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I've been presented with this problem:

Say that Jupiter, with its diameter of 142,000 km, was located where Mars now orbits. What would be the angular size of (the newly-relocated) Jupiter during a close approach, when its distance would be 79,300,000 km? Would we be able to see Jupiter as a round object with our unaided eye, or only as a point of light?

The angular size is easy enough to calculate given $ \frac{Angular \space Size}{206,000} = \frac{Linear \space Size}{Distance} $.
So $\frac{Angular \space Size}{206,000} = \frac{142000}{79300000}$ meaning Angular Size = 369 seconds of arc.

However, would the unaided eye be able to see this? Knowing that the eye can detect 1 minute of arc across, surely it can detect 6.15? Any help appreciated, thanks!

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One way to look at it is, moon is about 30, so about 1/5 the diameter of the moon. Yes, certainly visible as a "round" object. – Jeff Y Jan 26 at 20:12

Yes, you could definitely see Jupiter as a round object if it's angular diameter was 369 arcseconds. The limit for seeing something as round appears to be a diameter of around 1 arcminute. Notes:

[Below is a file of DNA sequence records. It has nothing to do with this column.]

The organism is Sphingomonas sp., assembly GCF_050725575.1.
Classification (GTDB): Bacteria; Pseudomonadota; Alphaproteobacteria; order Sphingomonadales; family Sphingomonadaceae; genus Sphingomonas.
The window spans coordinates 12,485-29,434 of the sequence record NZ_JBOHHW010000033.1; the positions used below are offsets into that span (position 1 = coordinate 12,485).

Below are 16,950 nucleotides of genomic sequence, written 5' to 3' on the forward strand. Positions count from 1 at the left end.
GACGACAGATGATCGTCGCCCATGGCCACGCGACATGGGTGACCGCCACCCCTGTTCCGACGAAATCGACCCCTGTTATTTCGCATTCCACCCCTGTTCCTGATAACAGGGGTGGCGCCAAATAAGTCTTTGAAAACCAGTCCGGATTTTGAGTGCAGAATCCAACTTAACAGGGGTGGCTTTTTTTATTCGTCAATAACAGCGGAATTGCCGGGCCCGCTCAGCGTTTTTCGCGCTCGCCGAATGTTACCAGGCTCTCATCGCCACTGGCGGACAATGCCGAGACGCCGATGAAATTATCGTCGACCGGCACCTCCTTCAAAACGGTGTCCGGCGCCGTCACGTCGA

The M16 complex is visible to the naked eye on clear nights as a hazy patch

(and thus not a single point), and http://messier.seds.org/m/m016.html notes that M16 has an angular diameter of about 7 arcminutes.

In the real world, folks with excellent eyesight can resolve down to about 2 arcminutes. Folks with average eyesight can resolve about 3 arcminutes.

Of course, resolving a double star as two separate points of light isn't the same as seeing something as a circle, but provides a good upper limit.

The extreme crescent phase of Venus can be seen without a telescope by those with exceptionally acute eyesight, at the limit of human perception. The angular resolution of the naked eye is about 1 minute of arc. The apparent disk of Venus' extreme crescent measures between 60.2 and 66 seconds of arc,[4] depending on the distance from Earth. Nevertheless it is possible for observers with extremely acute eyesight to see a crescent Venus under ideal atmospheric circumstances.

Note also that Venus appears circle-like (not point-like) when it transits the Sun, but the same is true of Mercury, so this may be a special situation that doesn't count.

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